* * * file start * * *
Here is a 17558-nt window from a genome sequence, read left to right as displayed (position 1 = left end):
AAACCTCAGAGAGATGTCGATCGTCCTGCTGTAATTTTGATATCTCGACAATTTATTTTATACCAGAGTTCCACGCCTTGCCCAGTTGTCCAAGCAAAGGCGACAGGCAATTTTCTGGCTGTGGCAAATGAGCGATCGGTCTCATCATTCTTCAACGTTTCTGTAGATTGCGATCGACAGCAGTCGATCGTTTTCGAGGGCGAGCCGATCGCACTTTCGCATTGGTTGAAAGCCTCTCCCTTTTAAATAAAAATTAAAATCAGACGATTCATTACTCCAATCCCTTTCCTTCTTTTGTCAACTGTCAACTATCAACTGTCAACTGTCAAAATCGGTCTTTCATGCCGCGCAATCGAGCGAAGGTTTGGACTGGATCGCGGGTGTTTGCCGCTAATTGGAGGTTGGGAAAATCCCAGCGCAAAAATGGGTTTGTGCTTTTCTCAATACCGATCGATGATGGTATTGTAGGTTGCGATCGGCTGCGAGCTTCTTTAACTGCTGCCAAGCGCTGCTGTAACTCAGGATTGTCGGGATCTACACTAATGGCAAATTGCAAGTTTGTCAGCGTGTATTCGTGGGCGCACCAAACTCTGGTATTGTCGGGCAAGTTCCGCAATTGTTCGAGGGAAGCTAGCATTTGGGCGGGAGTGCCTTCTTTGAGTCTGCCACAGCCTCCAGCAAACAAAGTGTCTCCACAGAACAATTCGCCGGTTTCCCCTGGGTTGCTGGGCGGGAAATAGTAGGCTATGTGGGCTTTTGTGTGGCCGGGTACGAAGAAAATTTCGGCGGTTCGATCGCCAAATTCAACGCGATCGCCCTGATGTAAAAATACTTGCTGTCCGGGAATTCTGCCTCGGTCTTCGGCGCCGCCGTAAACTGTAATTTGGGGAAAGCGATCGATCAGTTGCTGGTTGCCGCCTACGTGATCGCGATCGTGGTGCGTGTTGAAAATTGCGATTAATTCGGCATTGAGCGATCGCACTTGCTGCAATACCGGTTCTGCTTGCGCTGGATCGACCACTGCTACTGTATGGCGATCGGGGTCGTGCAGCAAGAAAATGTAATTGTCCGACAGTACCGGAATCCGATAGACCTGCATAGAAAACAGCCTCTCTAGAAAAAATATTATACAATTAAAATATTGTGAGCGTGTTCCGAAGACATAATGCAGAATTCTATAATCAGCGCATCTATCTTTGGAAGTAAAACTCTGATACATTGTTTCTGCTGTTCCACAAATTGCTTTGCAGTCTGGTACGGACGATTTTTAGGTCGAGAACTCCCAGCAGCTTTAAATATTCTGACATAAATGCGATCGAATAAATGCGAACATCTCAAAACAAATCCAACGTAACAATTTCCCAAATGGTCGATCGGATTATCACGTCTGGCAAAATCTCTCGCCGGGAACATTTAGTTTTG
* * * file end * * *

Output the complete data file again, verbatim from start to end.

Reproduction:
Here is a 17558-nt window from a genome sequence, read left to right as displayed (position 1 = left end):
AAACCTCAGAGAGATGTCGATCGTCCTGCTGTAATTTTGATATCTCGACAATTTATTTTATACCAGAGTTCCACGCCTTGCCCAGTTGTCCAAGCAAAGGCGACAGGCAATTTTCTGGCTGTGGCAAATGAGCGATCGGTCTCATCATTCTTCAACGTTTCTGTAGATTGCGATCGACAGCAGTCGATCGTTTTCGAGGGCGAGCCGATCGCACTTTCGCATTGGTTGAAAGCCTCTCCCTTTTAAATAAAAATTAAAATCAGACGATTCATTACTCCAATCCCTTTCCTTCTTTTGTCAACTGTCAACTATCAACTGTCAACTGTCAAAATCGGTCTTTCATGCCGCGCAATCGAGCGAAGGTTTGGACTGGATCGCGGGTGTTTGCCGCTAATTGGAGGTTGGGAAAATCCCAGCGCAAAAATGGGTTTGTGCTTTTCTCAATACCGATCGATGATGGTATTGTAGGTTGCGATCGGCTGCGAGCTTCTTTAACTGCTGCCAAGCGCTGCTGTAACTCAGGATTGTCGGGATCTACACTAATGGCAAATTGCAAGTTTGTCAGCGTGTATTCGTGGGCGCACCAAACTCTGGTATTGTCGGGCAAGTTCCGCAATTGTTCGAGGGAAGCTAGCATTTGGGCGGGAGTGCCTTCTTTGAGTCTGCCACAGCCTCCAGCAAACAAAGTGTCTCCACAGAACAATTCGCCGGTTTCCCCTGGGTTGCTGGGCGGGAAATAGTAGGCTATGTGGGCTTTTGTGTGGCCGGGTACGAAGAAAATTTCGGCGGTTCGATCGCCAAATTCAACGCGATCGCCCTGATGTAAAAATACTTGCTGTCCGGGAATTCTGCCTCGGTCTTCGGCGCCGCCGTAAACTGTAATTTGGGGAAAGCGATCGATCAGTTGCTGGTTGCCGCCTACGTGATCGCGATCGTGGTGCGTGTTGAAAATTGCGATTAATTCGGCATTGAGCGATCGCACTTGCTGCAATACCGGTTCTGCTTGCGCTGGATCGACCACTGCTACTGTATGGCGATCGGGGTCGTGCAGCAAGAAAATGTAATTGTCCGACAGTACCGGAATCCGATAGACCTGCATAGAAAACAGCCTCTCTAGAAAAAATATTATACAATTAAAATATTGTGAGCGTGTTCCGAAGACATAATGCAGAATTCTATAATCAGCGCATCTATCTTTGGAAGTAAAACTCTGATACATTGTTTCTGCTGTTCCACAAATTGCTTTGCAGTCTGGTACGGACGATTTTTAGGTCGAGAACTCCCAGCAGCTTTAAATATTCTGACATAAATGCGATCGAATAAATGCGAACATCTCAAAACAAATCCAACGTAACAATTTCCCAAATGGTCGATCGGATTATCACGTCTGGCAAAATCTCTCGCCGGGAACATTTAGTTTTG